- Golden Corral coming to Cape; may hire 100 workers (7/21/16)8
- Arrest warrants filed for six drug suspects in Cape (7/19/16)6
- Area groups working together to reintroduce elk in Missouri (7/18/16)1
- Pincksten's newest renovation project: 328 S. Spanish St. (7/17/16)6
- Suspect in downtown Cape shooting ID'd in court (7/20/16)2
- Trooper-involved homicide case rests in prosecutor's hands (7/17/16)15
- Jackson's former police dog euthanized Monday (7/21/16)1
- Hastings in Cape closing (7/22/16)4
- Governor signs Rep. Swan bill that equalizes child-custody criteria (7/6/16)5
- Jackson roundabout on schedule, on budget (7/19/16)7
Suspect in Sept. 11 attacks seen as symbol of missed clues
ALEXANDRIA, Va. -- Zacarias Moussaoui seems to grow in importance as he sits in jail, filing court motions that are kept secret by a judge's order.
The only man charged as a Sept. 11 conspirator has become a symbol of the government's failure to piece together clues to the attacks.
The 34-year-old French citizen already was a top priority for prosecutors and for victims of Sept. 11 and their families: the one person in custody who, if convicted, would be held accountable for the attacks.
But public interest in Moussaoui, who wants to fire his court-appointed lawyers and represent himself, only grew after the FBI counsel in the bureau's Minnesota field office wrote a scathing May 21 letter alleging that headquarters officials thwarted local efforts to search Moussaoui's computer in the weeks before the terrorist attacks.
Identified as threat
"The Minneapolis agents who responded to the call about Moussaoui's flight training identified him as a terrorist threat from a very early point," Coleen Rowley wrote FBI Director Robert Mueller.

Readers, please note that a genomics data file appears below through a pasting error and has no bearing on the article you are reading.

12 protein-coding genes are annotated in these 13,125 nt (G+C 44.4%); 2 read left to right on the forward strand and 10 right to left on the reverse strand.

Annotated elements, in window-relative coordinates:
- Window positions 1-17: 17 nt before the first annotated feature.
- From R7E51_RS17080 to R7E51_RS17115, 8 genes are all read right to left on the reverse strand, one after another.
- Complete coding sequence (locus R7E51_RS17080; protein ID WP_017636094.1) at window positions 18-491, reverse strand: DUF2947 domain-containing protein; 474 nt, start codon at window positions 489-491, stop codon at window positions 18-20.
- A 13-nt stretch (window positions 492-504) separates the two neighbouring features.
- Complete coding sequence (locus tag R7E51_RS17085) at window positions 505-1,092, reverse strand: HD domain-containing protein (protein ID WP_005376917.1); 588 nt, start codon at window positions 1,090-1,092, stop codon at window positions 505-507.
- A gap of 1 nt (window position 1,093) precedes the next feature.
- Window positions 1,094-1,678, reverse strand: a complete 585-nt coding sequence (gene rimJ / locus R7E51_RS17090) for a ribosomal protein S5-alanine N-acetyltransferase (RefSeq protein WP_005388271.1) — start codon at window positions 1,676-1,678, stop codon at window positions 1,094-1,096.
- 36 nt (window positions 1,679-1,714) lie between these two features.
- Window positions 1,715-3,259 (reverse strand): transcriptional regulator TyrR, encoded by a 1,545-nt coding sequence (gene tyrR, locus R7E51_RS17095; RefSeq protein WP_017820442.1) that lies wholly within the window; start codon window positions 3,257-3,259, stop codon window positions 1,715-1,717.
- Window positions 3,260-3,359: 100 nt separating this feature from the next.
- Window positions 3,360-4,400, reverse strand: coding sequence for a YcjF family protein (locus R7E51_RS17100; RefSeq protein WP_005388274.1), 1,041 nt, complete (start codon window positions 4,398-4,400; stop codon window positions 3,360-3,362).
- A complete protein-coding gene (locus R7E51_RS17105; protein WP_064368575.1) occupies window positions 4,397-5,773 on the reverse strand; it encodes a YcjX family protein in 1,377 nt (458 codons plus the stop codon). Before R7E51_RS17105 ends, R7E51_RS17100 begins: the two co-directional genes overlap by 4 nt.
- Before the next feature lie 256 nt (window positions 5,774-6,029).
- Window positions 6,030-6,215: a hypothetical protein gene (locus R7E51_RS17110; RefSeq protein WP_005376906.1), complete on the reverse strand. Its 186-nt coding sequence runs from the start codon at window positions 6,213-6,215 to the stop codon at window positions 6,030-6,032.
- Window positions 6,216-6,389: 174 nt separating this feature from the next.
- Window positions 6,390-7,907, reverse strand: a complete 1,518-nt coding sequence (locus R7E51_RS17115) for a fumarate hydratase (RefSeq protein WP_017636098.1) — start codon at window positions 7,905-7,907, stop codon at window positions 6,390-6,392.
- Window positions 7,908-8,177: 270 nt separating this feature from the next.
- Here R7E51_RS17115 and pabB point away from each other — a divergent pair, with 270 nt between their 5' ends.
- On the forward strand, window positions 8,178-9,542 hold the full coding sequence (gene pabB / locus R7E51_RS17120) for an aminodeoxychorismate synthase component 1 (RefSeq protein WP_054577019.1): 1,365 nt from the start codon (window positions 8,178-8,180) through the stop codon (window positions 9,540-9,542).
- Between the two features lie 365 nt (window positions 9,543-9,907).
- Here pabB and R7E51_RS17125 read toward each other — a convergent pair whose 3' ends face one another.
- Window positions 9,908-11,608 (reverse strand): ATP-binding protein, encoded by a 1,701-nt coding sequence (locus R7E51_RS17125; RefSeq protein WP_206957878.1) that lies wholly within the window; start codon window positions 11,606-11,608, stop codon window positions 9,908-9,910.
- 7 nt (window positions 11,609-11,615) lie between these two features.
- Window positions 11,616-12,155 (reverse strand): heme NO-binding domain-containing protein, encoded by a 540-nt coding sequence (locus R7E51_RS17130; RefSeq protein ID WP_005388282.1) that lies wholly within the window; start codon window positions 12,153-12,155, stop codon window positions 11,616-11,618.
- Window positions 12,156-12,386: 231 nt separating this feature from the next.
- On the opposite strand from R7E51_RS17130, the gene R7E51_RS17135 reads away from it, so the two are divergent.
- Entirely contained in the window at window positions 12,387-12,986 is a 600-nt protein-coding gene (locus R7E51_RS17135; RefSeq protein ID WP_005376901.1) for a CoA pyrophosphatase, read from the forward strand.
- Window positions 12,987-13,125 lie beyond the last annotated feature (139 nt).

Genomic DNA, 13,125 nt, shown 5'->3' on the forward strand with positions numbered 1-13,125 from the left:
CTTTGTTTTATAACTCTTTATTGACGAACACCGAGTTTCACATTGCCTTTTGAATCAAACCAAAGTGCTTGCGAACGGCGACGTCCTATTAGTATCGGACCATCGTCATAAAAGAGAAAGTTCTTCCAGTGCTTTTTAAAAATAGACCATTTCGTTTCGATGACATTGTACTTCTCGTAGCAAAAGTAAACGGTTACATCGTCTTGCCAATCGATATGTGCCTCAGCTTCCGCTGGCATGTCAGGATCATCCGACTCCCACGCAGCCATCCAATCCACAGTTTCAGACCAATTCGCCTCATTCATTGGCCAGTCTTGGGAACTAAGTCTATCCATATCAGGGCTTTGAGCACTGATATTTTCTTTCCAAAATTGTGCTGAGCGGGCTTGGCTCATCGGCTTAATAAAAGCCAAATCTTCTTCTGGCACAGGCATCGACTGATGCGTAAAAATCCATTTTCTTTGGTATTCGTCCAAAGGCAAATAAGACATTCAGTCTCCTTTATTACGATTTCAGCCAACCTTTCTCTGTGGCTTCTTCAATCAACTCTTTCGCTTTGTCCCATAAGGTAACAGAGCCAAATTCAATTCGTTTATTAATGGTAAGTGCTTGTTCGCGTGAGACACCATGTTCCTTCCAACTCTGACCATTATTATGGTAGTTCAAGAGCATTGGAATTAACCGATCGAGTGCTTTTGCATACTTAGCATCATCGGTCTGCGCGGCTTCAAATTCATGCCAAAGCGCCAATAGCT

Stephen Push, treasurer of Families of September 11, a nonprofit victims group, said Rowley's letter makes it even more important to "to find out what the evidence is."
"I'm sure the evidence will shed light in terms of what the government should have known and acted upon prior to September 11," he said.
Mueller, in announcing a major FBI reorganization, acknowledged last week that agents could have been on the trail of the hijackers if they had pieced together several clues: Moussaoui's desire to learn to fly big jets, and at least two other memos about Middle Easterners taking flight training.
While Moussaoui's activities generated turmoil within the FBI, they also have created havoc in federal court in Alexandria.
In April, Moussaoui delivered a rambling, 50-minute courtroom speech in which he said he prayed for destruction of America and Israel, and accused the judge, prosecutors and his own lawyers of conspiring to execute him.
At least initially, he refused to cooperate with a court-appointed psychiatrist who was appointed to determine Moussaoui's competency to fire his lawyers.
U.S. District Judge Leonie Brinkema said Moussaoui may need to go to a federal prison psychiatric facility for a 90-day evaluation, which could delay jury selection now set for late September.
The psychiatrist, Dr. Raymond Patterson, submitted a report but Brinkema has not made it public.
For now, Moussaoui has dual lawyers. The court-appointed team remains on the case, while Moussaoui files his own motions from jail, which Brinkema places under seal.
Moussaoui's mother has hired a San Diego lawyer to dissuade the defendant from representing himself. "It's a one-way ticket to the death chamber," attorney Randall Hamud said.
What does all this confusion mean?
"I think he is being manipulative," Push said. "I think he wants to use the trial as a political platform. I don't believe he wants to save his life. He wants to die a martyr. He wants to make speeches in an international platform and then be put to do death and have coconspirators view him as a martyr."
One of the court-appointed lawyers, Edward MacMahon, strongly disagreed.
"Moussaoui's stated intention, even in terms of representing himself, was to win the case and be acquitted," he said. "If Moussaoui wanted to become a martyr, he could plead guilty.
"My understanding of what he was saying was he wanted to be in control of how his case was defended. He certainly didn't say he was guilty.
"He was intent on proving his innocence in his own way."